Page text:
Mental Health

How to Deal with Online Bullying and Trolls

October is National Bullying Prevention Month, so I thought I would address online bullying and trolls, or more specifically how to deal with them.

Whether you’re a celebrity, an influencer, or just an average person who uses social media, you’re most likely going to encounter trolls, an intentionally disruptive person on the internet. If you put yourself out there as much as I do, you’ll encounter more.

So bad news first, bullying doesn’t end in high school. However, hopefully as you become an adult and mature, you’ll be able to tolerate it more and deal with it better.

Be proud that you choose to love, while they choose to hate.

If you spread love and hope on your social media platform, keep doing that and be proud of it. You’re already multiple steps closer to being a better person than him/her.

Let it bother you (if it even does) then just let it go.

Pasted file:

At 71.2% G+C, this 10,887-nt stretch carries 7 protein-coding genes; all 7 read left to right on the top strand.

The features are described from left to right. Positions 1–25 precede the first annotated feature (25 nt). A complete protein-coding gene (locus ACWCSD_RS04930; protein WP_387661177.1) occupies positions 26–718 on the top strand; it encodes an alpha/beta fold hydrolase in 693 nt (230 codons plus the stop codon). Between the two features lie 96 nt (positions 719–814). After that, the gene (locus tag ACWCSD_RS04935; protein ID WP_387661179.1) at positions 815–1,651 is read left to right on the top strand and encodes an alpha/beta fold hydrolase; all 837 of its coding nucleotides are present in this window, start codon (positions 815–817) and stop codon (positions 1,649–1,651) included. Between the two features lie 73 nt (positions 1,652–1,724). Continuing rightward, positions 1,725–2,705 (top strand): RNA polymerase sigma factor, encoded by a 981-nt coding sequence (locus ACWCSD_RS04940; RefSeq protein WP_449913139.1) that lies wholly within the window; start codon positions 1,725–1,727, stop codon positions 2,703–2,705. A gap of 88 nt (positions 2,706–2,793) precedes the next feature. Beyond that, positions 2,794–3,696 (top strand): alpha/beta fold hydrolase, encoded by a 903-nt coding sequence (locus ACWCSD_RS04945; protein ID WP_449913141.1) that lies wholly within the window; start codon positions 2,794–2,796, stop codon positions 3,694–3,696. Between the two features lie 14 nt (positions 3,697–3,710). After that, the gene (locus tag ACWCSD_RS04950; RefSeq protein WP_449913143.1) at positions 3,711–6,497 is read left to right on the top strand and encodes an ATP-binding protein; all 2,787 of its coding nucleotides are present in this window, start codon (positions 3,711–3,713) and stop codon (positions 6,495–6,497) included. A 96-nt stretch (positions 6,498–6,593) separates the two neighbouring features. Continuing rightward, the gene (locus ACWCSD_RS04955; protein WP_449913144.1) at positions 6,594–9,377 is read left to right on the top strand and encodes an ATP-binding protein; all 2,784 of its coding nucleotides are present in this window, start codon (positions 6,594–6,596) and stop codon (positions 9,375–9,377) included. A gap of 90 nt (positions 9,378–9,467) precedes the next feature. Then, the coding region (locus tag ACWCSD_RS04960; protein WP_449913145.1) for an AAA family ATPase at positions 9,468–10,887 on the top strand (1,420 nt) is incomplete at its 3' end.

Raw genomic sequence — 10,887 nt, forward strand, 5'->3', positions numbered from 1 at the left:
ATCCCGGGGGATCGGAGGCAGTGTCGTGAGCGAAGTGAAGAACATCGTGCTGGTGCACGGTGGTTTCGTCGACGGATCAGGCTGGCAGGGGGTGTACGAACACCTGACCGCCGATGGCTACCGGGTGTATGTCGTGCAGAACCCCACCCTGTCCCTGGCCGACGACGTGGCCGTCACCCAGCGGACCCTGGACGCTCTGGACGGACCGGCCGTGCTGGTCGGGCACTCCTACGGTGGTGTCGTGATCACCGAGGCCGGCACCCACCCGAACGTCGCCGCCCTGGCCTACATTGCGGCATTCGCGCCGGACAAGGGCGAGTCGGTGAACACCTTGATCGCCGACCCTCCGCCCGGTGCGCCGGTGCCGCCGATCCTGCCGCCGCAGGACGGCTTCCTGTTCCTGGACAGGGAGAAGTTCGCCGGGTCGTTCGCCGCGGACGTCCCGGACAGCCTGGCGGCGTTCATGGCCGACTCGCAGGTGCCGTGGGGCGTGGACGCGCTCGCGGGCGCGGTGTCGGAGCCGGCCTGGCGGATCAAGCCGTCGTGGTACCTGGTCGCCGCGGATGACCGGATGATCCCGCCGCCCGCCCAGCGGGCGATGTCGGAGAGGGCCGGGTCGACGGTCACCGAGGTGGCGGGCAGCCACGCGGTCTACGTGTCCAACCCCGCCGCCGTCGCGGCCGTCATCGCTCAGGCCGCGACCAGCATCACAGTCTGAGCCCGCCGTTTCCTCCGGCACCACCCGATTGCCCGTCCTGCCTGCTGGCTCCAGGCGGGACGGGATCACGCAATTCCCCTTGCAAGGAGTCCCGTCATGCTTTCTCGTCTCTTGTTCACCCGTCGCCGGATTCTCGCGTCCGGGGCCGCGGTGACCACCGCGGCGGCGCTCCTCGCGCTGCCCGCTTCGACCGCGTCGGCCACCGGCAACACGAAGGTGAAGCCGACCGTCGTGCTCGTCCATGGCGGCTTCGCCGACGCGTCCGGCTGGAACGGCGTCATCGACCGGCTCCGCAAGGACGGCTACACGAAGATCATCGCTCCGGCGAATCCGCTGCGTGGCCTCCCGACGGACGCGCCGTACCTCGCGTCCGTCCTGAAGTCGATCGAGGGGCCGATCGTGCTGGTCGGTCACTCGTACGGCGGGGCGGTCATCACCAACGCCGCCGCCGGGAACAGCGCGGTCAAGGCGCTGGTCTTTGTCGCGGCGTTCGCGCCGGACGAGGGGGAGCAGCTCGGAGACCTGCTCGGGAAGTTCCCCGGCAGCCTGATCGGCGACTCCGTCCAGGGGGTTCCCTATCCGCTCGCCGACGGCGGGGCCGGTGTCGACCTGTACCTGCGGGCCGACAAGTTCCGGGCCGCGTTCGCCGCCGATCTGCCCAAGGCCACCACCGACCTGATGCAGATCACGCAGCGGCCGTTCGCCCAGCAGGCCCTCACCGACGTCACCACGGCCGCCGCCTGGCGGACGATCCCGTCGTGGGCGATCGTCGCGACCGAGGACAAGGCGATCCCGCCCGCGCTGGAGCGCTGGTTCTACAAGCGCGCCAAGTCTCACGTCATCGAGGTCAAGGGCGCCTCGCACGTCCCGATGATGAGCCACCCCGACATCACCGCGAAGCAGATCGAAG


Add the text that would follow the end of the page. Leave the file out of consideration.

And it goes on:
Most of the time these comments don’t bother me. I am able to laugh them off. But if it does, I let it and then let it go.

Don’t engage.

This will feed the trolls and just start a back and forth argument. Nobody has time for that, except of course, the troll. Just ignore it, and hopefully after the first few comments, the person will just get bored and move on. Also, if the platform you get hate comments on allows you to moderate it, like your own website or YouTube, just don’t approve it.

I’ve had a couple of people tell me to approve the comments and write something kind back to them. That way, others can see the thread and reply with something in my defense or just something nice about me. But, I personally just think it’s better to ignore them.

Don’t take it personally.

Many of these comments are actual BS, and most of the time the person never actually believes what they are writing. Once, I got a comment that said “As someone who has dated you, you are ______________.” I had never actually dated anyone prior to that comment.

Listen to your best friend.

Your best friend knows the real you. Therefore, their opinions should be the only ones that matter to you. If your best friend is a good one, they will shower you with kind words, as well as offer constructive criticism when/if needed and be 10x nicer than a troll about it.

Jessica Victoria
<p>Jessica Victoria, 24, is a writer and advocate for mental health, disability and LGBTQ+. She uses her personal experiences and knowledge to help and educate others.</p>

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